Car production in the UK hit a 10-year high during 2015 with record numbers of vehicles exported, according to a report on Thursday from the Society of Motor Manufacturers and Traders (SMMT).
Almost 1.6 million cars were built last year, an increase of almost four per cent on 2014, with nearly 80 per cent of them destined for overseas markets – a 2.7 per cent rise on 2014.
The export success came despite drastic slumps in sales to Russia (down 69 per cent on the year) and China (down 37 per cent). These falls were more than offset by a buoyant European market, where sales of UK-built cars increased by 11 per cent during the year.
Chancellor of the Exchequer George Osborne said, "Backing Britain's car industry has been a priority for this government and today we see the industry going from strength to strength.
"I am hugely encouraged that manufacturing is at a 10-year high and exports are at a record level. All this means jobs and the security of a pay packet for workers and their families.
"Our plans to rebalance the economy mean we have to continue to build on our great manufacturing strengths in the Midlands and the North of England, and work together to ensure that Britain continues to prosper as a global leader in car production."
SMMT figures showed the continent now accounts for 57.5 per cent of all UK car exports and Mike Hawes, the society's chief executives, said the figures showed how vital the UK's continued membership of the European Union was for the automotive sector.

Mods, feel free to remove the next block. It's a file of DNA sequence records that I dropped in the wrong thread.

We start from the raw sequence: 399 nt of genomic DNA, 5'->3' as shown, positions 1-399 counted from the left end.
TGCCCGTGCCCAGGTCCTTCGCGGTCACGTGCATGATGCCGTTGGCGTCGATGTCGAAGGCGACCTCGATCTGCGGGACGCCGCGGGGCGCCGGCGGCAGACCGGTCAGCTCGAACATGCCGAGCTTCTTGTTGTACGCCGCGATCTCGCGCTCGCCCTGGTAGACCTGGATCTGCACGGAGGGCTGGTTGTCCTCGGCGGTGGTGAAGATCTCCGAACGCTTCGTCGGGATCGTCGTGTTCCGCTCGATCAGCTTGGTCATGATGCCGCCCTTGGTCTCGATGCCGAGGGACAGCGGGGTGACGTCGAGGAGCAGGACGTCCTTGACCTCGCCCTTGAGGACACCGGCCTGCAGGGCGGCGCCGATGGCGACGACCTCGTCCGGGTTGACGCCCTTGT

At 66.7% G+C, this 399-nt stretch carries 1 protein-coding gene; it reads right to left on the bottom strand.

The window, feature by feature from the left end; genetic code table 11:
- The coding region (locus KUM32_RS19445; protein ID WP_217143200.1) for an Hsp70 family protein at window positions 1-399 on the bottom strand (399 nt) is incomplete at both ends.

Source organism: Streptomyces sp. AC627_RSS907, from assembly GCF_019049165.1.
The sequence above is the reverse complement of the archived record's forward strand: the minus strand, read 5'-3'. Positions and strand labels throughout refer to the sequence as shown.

But it was the United States which overtook China as the biggest export destination, with demand up by a quarter last year. Substantial growth was also reported in exports to Australia, South Korea, Turkey and Japan.
Mr Hawes said, "Despite export challenges in some key markets such as Russia and China, foreign demand for British-built cars has been strong, reaching record export levels in the past year.
"Achieving these hard fought for results is down to vital investment in the sector, world class engineering and a committed and skilled UK workforce – one of the most productive in the world.
"Continued growth in an intensely competitive global marketplace is far from guaranteed, however, and depends heavily on global economic conditions and political stability.
"Europe is our biggest trading partner and the UK's membership of the European Union is vital for the automotive sector in order to secure future growth and jobs."
Meanwhile, Nissan has announced it is to invest £26.5 million in the UK to build a new generation of electric vehicle batteries in Sunderland, safeguarding 300 jobs.
Paul Willcox, chairman of Nissan Europe, said, "With 200,000 customers around the world already, the Nissan Leaf has transformed the performance and perception of electric vehicles (EV) and made Nissan the undisputed leader in EV technology. Today's announcement reflects Nissan's intention to remain EV leaders for many years to come, with our UK operations at the heart of our future innovations."For more Re:locate news and features on business and enterprise, click here and for more on the UK, click here
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